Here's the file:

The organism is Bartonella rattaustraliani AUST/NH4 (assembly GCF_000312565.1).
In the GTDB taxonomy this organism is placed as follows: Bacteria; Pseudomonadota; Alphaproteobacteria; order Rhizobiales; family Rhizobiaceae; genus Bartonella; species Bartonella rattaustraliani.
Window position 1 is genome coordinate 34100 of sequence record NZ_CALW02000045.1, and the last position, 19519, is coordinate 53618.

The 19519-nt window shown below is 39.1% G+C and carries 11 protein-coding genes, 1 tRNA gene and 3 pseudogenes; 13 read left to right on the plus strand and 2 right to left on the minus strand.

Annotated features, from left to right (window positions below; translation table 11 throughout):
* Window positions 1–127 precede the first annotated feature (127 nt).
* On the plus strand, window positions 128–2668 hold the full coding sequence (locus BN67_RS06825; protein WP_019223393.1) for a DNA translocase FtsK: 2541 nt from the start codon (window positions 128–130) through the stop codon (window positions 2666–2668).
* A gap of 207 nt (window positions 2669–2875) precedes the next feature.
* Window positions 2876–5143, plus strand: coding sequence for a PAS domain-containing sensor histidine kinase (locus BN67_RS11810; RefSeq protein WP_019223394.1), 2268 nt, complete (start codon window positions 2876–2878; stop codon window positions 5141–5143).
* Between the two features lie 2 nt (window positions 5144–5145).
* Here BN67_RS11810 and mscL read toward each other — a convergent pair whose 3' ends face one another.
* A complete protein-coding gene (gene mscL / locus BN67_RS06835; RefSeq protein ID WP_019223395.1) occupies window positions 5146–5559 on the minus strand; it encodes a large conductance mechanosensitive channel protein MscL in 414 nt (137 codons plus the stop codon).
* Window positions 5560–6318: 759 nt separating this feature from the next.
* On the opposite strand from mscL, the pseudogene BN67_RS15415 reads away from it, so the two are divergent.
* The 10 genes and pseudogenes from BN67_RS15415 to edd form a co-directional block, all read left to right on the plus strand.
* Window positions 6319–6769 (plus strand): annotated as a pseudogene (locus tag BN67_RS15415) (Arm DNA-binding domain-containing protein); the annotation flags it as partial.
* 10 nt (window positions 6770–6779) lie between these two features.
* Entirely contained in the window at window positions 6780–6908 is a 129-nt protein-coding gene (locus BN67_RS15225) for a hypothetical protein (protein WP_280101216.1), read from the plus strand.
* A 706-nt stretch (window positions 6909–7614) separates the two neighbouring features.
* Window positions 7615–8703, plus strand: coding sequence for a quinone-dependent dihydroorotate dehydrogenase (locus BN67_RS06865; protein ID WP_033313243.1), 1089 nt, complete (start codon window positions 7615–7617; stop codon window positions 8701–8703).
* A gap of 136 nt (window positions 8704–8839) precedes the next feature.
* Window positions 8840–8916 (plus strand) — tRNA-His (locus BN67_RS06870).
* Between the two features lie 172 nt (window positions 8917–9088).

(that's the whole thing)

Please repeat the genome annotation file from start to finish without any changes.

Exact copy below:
The organism is Bartonella rattaustraliani AUST/NH4 (assembly GCF_000312565.1).
In the GTDB taxonomy this organism is placed as follows: Bacteria; Pseudomonadota; Alphaproteobacteria; order Rhizobiales; family Rhizobiaceae; genus Bartonella; species Bartonella rattaustraliani.
Window position 1 is genome coordinate 34100 of sequence record NZ_CALW02000045.1, and the last position, 19519, is coordinate 53618.

The 19519-nt window shown below is 39.1% G+C and carries 11 protein-coding genes, 1 tRNA gene and 3 pseudogenes; 13 read left to right on the plus strand and 2 right to left on the minus strand.

Annotated features, from left to right (window positions below; translation table 11 throughout):
* Window positions 1–127 precede the first annotated feature (127 nt).
* On the plus strand, window positions 128–2668 hold the full coding sequence (locus BN67_RS06825; protein WP_019223393.1) for a DNA translocase FtsK: 2541 nt from the start codon (window positions 128–130) through the stop codon (window positions 2666–2668).
* A gap of 207 nt (window positions 2669–2875) precedes the next feature.
* Window positions 2876–5143, plus strand: coding sequence for a PAS domain-containing sensor histidine kinase (locus BN67_RS11810; RefSeq protein WP_019223394.1), 2268 nt, complete (start codon window positions 2876–2878; stop codon window positions 5141–5143).
* Between the two features lie 2 nt (window positions 5144–5145).
* Here BN67_RS11810 and mscL read toward each other — a convergent pair whose 3' ends face one another.
* A complete protein-coding gene (gene mscL / locus BN67_RS06835; RefSeq protein ID WP_019223395.1) occupies window positions 5146–5559 on the minus strand; it encodes a large conductance mechanosensitive channel protein MscL in 414 nt (137 codons plus the stop codon).
* Window positions 5560–6318: 759 nt separating this feature from the next.
* On the opposite strand from mscL, the pseudogene BN67_RS15415 reads away from it, so the two are divergent.
* The 10 genes and pseudogenes from BN67_RS15415 to edd form a co-directional block, all read left to right on the plus strand.
* Window positions 6319–6769 (plus strand): annotated as a pseudogene (locus tag BN67_RS15415) (Arm DNA-binding domain-containing protein); the annotation flags it as partial.
* 10 nt (window positions 6770–6779) lie between these two features.
* Entirely contained in the window at window positions 6780–6908 is a 129-nt protein-coding gene (locus BN67_RS15225) for a hypothetical protein (protein WP_280101216.1), read from the plus strand.
* A 706-nt stretch (window positions 6909–7614) separates the two neighbouring features.
* Window positions 7615–8703, plus strand: coding sequence for a quinone-dependent dihydroorotate dehydrogenase (locus BN67_RS06865; protein ID WP_033313243.1), 1089 nt, complete (start codon window positions 7615–7617; stop codon window positions 8701–8703).
* A gap of 136 nt (window positions 8704–8839) precedes the next feature.
* Window positions 8840–8916 (plus strand) — tRNA-His (locus BN67_RS06870).
* Between the two features lie 172 nt (window positions 8917–9088).